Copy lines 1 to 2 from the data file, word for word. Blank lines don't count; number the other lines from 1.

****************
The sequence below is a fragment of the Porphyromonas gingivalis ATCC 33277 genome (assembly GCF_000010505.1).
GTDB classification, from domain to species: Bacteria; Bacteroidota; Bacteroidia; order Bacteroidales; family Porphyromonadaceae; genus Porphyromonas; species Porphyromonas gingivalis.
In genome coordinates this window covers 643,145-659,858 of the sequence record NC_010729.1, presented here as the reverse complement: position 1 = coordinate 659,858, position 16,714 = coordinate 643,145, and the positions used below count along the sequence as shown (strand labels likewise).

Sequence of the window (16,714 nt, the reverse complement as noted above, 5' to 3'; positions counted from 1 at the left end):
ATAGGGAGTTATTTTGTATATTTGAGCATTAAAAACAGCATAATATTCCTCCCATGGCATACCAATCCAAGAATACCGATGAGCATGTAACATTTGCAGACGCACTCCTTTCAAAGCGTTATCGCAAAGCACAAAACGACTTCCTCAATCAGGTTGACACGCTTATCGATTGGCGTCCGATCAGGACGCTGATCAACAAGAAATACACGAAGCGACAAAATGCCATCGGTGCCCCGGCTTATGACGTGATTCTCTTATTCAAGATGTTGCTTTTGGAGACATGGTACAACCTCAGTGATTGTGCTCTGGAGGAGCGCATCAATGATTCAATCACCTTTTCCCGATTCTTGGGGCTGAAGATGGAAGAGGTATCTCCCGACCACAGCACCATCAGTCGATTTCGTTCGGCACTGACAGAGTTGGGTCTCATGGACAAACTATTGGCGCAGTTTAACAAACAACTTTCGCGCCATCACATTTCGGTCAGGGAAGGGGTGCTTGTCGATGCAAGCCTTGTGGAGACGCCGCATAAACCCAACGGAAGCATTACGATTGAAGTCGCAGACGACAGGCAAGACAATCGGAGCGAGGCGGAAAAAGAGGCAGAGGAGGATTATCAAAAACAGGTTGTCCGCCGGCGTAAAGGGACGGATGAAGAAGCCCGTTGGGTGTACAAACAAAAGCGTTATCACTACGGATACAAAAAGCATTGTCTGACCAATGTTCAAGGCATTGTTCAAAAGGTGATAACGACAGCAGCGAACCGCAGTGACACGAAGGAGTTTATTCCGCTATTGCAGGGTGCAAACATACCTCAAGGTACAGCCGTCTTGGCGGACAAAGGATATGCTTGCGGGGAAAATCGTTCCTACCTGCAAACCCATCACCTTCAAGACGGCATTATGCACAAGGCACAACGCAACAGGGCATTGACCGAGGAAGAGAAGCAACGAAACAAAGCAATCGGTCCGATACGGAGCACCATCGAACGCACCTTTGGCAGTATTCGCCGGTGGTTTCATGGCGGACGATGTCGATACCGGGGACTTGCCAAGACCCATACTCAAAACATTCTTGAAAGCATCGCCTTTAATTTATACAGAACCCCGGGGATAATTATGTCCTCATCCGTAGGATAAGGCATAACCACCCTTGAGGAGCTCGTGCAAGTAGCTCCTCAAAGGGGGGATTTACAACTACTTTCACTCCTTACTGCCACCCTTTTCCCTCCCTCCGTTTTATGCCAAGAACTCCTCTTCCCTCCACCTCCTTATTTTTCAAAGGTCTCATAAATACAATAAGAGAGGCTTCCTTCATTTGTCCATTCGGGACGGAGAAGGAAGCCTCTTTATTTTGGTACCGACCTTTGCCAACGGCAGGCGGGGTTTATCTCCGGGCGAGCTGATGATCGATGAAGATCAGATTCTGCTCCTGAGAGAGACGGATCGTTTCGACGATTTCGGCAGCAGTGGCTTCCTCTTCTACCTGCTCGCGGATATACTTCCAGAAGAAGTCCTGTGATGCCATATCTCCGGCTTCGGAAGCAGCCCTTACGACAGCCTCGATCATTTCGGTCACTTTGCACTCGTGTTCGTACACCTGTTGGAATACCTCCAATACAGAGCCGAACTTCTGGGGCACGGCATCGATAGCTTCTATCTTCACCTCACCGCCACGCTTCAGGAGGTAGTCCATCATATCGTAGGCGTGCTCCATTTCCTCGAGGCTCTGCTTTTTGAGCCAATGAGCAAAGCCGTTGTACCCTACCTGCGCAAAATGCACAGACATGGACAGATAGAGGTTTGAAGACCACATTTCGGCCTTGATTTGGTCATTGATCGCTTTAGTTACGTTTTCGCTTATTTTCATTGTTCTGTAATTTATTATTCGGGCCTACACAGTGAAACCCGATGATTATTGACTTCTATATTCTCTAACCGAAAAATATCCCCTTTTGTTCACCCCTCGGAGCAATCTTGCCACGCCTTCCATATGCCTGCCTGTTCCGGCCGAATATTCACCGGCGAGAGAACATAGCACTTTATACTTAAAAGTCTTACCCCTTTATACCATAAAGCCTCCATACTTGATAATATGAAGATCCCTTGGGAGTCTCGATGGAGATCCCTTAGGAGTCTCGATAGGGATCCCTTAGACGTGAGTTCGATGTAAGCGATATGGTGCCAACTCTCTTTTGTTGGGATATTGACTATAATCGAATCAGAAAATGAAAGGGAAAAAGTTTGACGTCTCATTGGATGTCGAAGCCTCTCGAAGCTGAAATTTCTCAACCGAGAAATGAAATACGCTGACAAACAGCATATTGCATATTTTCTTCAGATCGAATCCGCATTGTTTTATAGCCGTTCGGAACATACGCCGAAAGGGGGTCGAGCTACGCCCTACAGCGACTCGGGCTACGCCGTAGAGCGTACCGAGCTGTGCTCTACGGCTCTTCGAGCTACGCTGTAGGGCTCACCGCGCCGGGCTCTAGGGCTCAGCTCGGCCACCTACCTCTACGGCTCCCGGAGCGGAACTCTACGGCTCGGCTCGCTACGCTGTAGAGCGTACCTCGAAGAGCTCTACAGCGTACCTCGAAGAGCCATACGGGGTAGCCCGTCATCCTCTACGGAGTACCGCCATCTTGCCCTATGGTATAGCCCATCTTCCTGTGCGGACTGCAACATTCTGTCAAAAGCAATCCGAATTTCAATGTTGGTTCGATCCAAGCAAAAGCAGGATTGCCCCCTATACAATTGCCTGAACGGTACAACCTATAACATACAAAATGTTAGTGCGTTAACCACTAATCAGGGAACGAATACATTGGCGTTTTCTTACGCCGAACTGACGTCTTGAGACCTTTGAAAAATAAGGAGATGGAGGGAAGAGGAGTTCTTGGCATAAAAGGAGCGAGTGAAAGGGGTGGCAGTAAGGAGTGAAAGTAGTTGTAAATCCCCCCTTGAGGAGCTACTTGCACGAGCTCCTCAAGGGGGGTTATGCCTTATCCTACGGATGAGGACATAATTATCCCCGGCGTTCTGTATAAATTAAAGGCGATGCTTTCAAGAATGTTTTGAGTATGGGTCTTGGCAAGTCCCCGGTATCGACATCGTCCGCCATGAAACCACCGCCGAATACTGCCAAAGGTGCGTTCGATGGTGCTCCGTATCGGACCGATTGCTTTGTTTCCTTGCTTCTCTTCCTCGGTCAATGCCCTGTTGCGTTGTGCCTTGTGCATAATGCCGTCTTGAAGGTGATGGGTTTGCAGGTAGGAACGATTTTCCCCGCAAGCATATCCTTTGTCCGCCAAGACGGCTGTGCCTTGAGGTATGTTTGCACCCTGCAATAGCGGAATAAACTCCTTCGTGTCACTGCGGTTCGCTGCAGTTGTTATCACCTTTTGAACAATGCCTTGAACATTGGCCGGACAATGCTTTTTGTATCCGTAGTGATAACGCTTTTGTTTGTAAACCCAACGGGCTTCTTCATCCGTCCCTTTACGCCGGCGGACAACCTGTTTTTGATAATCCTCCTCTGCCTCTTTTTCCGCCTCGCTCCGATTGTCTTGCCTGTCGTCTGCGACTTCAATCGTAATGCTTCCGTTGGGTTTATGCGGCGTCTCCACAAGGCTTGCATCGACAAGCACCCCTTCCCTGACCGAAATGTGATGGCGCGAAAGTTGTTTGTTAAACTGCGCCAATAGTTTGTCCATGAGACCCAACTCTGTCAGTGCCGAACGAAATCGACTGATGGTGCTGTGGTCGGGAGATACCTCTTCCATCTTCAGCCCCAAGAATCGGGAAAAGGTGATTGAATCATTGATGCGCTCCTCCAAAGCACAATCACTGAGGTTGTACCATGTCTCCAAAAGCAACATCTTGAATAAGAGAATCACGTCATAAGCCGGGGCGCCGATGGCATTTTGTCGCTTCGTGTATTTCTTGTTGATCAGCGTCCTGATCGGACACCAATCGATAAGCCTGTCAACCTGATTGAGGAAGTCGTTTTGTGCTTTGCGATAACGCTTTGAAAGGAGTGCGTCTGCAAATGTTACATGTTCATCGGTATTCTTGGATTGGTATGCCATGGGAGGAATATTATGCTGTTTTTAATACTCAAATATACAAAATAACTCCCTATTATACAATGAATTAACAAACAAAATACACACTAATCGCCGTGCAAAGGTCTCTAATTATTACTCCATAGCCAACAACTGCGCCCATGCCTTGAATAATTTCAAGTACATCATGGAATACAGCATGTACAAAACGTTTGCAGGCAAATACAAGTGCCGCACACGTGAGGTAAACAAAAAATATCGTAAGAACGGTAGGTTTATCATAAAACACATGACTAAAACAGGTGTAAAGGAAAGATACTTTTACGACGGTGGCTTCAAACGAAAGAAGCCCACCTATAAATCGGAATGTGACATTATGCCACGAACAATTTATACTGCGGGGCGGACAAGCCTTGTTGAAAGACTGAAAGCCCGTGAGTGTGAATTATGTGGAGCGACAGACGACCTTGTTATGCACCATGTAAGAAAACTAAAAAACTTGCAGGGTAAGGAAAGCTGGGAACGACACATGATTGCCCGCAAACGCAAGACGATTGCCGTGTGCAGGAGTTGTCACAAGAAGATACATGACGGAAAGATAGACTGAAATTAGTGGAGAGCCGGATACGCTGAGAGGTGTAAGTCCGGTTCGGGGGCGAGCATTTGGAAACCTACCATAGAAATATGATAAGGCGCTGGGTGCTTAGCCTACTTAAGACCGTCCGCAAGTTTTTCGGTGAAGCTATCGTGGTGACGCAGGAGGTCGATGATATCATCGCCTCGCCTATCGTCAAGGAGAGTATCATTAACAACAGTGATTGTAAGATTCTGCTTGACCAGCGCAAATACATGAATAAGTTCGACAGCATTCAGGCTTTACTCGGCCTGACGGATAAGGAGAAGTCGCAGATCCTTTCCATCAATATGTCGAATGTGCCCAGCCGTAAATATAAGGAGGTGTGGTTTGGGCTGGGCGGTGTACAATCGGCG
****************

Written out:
The sequence below is a fragment of the Porphyromonas gingivalis ATCC 33277 genome (assembly GCF_000010505.1).
GTDB classification, from domain to species: Bacteria; Bacteroidota; Bacteroidia; order Bacteroidales; family Porphyromonadaceae; genus Porphyromonas; species Porphyromonas gingivalis.